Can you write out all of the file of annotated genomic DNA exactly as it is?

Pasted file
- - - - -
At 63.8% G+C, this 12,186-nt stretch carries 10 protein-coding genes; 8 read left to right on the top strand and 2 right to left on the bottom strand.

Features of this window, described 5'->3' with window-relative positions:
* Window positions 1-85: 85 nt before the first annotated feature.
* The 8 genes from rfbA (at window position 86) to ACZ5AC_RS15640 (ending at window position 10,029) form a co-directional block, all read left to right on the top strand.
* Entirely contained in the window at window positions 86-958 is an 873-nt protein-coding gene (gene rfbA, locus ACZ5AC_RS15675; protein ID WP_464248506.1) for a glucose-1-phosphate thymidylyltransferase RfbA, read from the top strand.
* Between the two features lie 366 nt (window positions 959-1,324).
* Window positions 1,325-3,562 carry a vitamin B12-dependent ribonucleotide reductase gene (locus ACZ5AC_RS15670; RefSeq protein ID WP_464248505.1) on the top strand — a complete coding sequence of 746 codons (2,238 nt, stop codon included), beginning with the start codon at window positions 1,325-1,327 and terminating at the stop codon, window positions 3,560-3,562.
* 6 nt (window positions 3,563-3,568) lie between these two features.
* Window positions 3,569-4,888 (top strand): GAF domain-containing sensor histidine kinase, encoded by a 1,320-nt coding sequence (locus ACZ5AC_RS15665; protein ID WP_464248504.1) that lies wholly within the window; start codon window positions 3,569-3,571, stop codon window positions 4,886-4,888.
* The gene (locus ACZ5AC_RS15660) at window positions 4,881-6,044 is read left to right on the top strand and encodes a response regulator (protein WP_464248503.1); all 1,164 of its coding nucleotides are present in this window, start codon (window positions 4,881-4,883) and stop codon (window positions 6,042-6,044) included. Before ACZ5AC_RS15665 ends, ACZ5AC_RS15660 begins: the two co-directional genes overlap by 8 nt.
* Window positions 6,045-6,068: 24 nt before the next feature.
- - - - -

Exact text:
At 63.8% G+C, this 12,186-nt stretch carries 10 protein-coding genes; 8 read left to right on the top strand and 2 right to left on the bottom strand.

Features of this window, described 5'->3' with window-relative positions:
* Window positions 1-85: 85 nt before the first annotated feature.
* The 8 genes from rfbA (at window position 86) to ACZ5AC_RS15640 (ending at window position 10,029) form a co-directional block, all read left to right on the top strand.
* Entirely contained in the window at window positions 86-958 is an 873-nt protein-coding gene (gene rfbA, locus ACZ5AC_RS15675; protein ID WP_464248506.1) for a glucose-1-phosphate thymidylyltransferase RfbA, read from the top strand.
* Between the two features lie 366 nt (window positions 959-1,324).
* Window positions 1,325-3,562 carry a vitamin B12-dependent ribonucleotide reductase gene (locus ACZ5AC_RS15670; RefSeq protein ID WP_464248505.1) on the top strand — a complete coding sequence of 746 codons (2,238 nt, stop codon included), beginning with the start codon at window positions 1,325-1,327 and terminating at the stop codon, window positions 3,560-3,562.
* 6 nt (window positions 3,563-3,568) lie between these two features.
* Window positions 3,569-4,888 (top strand): GAF domain-containing sensor histidine kinase, encoded by a 1,320-nt coding sequence (locus ACZ5AC_RS15665; protein ID WP_464248504.1) that lies wholly within the window; start codon window positions 3,569-3,571, stop codon window positions 4,886-4,888.
* The gene (locus ACZ5AC_RS15660) at window positions 4,881-6,044 is read left to right on the top strand and encodes a response regulator (protein WP_464248503.1); all 1,164 of its coding nucleotides are present in this window, start codon (window positions 4,881-4,883) and stop codon (window positions 6,042-6,044) included. Before ACZ5AC_RS15665 ends, ACZ5AC_RS15660 begins: the two co-directional genes overlap by 8 nt.
* Window positions 6,045-6,068: 24 nt before the next feature.